For example, on the Akash network, users can “rent” computing power from idle data centers. They only use the power they need for the amount of time they need it. In turn, data centers and large-scale companies with hardware they aren’t currently using can turn these assets into new revenue streams.

By creating decentralized ecosystems, blockchain technology will have a massive impact on the way the business world uses the cloud.

4. It’s safer for companies to leverage cloud platforms to store data.

A 2016 survey by RightScale found that companies adopting cloud services do not worry about security nearly as much as they would if they were storing data on native servers. The demand for cloud services is only increasing. Providers are spending more resources to ensure data safety.

The security role blockchain technology will play is interesting. The RightScale survey states “26 percent of respondents identify cloud cost management as a significant challenge in 2016, a steady increase each year from 18 percent in 2013.”

One of the reasons costs are such an issue in the cloud industry is because companies struggle to optimize for unused workloads. As a result, many companies sit on unused resources. This is where blockchain companies can help.

While it’s certainly safer to store data in the cloud, there is room for improvement. This includes optimizing for the costs associated with that safety.

5. The cloud is changing the way companies think about productivity.

One of the biggest impacts cloud computing has had on the business world has been improving how teams work. This includes whether they’re sitting in the same office or on different sides of the planet.

When data is accessible 24 hours per day, 7 days per week and changes can be made live, suddenly workflows become seamless. It’s safe to say this trend is only going to continue. Imagine what the world is going to look like when the ease of Google Docs is combined with artificial intelligence and machine learning.  For example, if you’re constantly making the same kinds of changes to documents in the cloud, the cloud may soon be able to learn from you and suggest those changes to other team members autonomously.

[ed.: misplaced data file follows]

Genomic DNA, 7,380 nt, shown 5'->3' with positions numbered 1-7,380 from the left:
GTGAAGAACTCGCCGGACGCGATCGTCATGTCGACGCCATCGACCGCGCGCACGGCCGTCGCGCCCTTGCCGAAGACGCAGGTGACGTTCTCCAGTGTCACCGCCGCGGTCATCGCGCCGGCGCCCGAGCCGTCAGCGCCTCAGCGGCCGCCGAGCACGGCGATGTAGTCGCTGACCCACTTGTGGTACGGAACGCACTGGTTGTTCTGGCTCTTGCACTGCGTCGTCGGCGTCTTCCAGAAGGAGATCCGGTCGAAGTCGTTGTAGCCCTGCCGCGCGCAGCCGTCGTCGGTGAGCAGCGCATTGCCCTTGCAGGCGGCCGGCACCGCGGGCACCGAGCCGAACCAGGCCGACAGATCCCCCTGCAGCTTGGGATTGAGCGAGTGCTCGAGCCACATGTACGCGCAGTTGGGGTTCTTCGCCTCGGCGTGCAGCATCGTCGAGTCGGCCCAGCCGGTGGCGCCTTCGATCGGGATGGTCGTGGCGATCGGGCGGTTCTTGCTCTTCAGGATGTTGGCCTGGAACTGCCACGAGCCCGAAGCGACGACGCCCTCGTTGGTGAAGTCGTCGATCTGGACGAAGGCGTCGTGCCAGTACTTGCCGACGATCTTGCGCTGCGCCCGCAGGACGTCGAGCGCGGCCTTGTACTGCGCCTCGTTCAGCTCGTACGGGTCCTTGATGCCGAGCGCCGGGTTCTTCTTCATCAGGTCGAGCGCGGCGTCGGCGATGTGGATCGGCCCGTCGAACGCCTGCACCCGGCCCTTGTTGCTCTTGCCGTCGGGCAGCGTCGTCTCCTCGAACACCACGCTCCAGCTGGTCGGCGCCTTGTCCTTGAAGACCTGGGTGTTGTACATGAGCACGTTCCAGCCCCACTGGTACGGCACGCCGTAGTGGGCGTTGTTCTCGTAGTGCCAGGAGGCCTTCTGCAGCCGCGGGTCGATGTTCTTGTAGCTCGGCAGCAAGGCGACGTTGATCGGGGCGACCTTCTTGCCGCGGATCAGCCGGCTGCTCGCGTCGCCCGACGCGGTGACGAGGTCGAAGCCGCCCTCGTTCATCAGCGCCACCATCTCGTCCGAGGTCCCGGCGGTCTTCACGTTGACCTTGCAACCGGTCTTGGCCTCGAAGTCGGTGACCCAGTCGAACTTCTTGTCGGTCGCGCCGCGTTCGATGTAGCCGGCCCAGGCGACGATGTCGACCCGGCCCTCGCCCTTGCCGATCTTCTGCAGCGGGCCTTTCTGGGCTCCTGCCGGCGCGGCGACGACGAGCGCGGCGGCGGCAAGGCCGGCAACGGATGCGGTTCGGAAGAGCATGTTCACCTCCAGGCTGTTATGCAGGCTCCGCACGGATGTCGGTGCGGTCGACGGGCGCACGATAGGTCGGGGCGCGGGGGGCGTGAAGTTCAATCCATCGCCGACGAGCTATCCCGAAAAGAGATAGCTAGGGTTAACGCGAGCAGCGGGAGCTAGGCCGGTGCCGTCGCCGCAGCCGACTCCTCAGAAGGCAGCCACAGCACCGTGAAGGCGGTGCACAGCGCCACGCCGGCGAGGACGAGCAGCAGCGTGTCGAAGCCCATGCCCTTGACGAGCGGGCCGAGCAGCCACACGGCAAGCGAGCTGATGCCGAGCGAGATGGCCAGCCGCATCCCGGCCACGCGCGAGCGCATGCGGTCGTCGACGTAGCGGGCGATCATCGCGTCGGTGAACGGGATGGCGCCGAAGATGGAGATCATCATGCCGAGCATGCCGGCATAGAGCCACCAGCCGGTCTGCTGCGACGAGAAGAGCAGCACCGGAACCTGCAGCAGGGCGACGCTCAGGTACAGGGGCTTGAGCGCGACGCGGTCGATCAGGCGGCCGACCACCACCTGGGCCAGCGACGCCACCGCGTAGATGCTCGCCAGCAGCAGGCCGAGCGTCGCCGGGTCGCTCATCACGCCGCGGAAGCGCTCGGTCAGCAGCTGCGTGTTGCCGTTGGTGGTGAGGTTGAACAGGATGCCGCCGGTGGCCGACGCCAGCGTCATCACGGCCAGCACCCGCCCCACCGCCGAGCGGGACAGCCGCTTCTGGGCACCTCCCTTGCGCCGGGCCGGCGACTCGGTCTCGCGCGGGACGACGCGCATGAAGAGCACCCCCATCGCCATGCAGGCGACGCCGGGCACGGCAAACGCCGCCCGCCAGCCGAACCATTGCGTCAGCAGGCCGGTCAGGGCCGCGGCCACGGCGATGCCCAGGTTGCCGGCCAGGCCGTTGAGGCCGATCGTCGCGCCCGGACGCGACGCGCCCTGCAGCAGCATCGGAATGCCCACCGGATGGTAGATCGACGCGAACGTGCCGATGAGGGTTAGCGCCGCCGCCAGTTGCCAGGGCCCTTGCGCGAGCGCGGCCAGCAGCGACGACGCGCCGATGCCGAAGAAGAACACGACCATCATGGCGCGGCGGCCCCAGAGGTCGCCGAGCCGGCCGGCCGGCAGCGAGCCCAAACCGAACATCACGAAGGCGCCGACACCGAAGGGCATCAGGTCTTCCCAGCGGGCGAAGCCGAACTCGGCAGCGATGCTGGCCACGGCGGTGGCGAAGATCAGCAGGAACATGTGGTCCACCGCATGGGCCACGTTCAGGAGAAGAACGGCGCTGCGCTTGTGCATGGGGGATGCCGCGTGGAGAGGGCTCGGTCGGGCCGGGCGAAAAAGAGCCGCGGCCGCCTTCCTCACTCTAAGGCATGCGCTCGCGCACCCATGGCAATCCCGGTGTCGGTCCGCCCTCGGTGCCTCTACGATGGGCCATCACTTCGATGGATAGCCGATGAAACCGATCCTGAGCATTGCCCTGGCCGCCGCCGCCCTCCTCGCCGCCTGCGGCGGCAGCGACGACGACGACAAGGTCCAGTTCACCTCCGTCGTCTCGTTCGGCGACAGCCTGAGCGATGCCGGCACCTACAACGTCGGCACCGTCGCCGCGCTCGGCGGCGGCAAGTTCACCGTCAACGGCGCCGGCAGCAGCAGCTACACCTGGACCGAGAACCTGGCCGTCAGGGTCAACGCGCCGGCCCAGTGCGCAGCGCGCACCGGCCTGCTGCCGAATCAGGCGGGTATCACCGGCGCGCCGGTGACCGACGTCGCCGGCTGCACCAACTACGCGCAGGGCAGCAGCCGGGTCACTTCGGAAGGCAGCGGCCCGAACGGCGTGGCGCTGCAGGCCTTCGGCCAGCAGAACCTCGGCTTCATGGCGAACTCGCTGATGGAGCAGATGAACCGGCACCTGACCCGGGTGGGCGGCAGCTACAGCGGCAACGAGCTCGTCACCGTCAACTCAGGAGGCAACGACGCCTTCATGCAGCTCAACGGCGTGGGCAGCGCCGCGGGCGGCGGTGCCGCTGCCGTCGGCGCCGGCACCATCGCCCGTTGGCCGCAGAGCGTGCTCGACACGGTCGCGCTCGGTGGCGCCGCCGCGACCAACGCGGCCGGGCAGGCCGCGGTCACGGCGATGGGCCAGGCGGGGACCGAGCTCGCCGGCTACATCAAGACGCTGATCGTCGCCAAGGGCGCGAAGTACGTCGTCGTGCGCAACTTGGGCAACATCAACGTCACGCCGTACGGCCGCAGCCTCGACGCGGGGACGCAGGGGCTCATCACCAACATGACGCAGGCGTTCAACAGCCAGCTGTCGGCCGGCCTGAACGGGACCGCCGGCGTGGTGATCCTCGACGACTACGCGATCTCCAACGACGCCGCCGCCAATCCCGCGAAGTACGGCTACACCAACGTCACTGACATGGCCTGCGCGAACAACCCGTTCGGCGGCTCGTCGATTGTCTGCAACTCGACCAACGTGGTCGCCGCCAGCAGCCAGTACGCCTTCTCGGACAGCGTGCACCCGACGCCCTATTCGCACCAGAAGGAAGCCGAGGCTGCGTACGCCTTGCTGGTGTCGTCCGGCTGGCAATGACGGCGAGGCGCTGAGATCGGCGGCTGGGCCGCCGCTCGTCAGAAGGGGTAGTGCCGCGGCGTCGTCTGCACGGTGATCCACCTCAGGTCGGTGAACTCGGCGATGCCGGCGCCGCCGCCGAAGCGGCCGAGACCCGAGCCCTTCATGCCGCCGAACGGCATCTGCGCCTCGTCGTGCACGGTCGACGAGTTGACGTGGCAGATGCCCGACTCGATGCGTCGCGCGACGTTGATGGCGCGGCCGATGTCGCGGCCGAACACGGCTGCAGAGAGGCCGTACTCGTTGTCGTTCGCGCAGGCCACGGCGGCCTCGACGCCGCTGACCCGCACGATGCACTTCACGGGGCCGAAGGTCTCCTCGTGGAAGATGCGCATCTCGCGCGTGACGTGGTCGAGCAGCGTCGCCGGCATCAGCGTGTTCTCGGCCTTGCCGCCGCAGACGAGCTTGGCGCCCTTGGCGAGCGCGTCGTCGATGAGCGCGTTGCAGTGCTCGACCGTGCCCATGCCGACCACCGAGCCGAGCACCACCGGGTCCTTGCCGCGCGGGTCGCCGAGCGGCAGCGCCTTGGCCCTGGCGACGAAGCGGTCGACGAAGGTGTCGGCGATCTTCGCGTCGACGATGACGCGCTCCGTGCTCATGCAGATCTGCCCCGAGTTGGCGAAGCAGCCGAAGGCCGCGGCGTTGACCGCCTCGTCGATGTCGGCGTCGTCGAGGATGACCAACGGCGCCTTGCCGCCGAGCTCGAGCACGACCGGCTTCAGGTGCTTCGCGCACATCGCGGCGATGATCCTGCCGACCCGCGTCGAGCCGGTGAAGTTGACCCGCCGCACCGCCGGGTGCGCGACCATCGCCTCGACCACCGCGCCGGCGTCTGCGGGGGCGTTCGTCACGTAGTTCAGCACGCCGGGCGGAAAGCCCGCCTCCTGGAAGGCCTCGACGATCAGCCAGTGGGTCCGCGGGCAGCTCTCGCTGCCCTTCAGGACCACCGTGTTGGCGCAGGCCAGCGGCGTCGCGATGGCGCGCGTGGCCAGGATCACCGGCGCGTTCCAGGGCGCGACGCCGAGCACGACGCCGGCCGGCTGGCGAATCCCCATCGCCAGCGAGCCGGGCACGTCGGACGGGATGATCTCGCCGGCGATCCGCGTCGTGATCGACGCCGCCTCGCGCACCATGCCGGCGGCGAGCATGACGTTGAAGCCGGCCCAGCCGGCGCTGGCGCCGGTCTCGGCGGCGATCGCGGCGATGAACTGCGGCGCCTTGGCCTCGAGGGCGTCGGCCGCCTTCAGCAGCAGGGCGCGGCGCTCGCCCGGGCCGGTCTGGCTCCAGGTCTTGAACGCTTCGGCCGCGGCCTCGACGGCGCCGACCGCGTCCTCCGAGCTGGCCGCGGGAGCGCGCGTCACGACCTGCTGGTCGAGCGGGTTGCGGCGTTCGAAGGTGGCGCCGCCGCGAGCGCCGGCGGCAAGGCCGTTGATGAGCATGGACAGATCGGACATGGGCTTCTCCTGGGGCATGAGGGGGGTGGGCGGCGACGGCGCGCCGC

6. Companies are shifting from an “owning” mentality to a “sharing” mentality.

For a long time, companies have felt inclined to keep everything in-house. Many companies felt they should invest hundreds of thousands of dollars in building their own servers, CRM tools, databases and file-storing programs. Now, so many of those services are being offered on the cloud. And, they are usually free or very cheap to start. Therefore, it’s hard to justify such a substantial cost just to keep everything in one room.

In addition, cloud companies see the massive potential for enterprise services. They can replace many of these unnecessary in-house tools and platforms. As demand here increases so will their efforts to ensure cloud computing technology and are vastly superior to the ones built internally.

Peter Daisyme

Peter Daisyme

Peter Daisyme is the co-founder of Palo Alto, California-based Hostt, specializing in helping businesses with hosting their website for free, for life. Previously he was the co-founder of Pixloo, a company that helped people sell their homes online, that was acquired in 2012.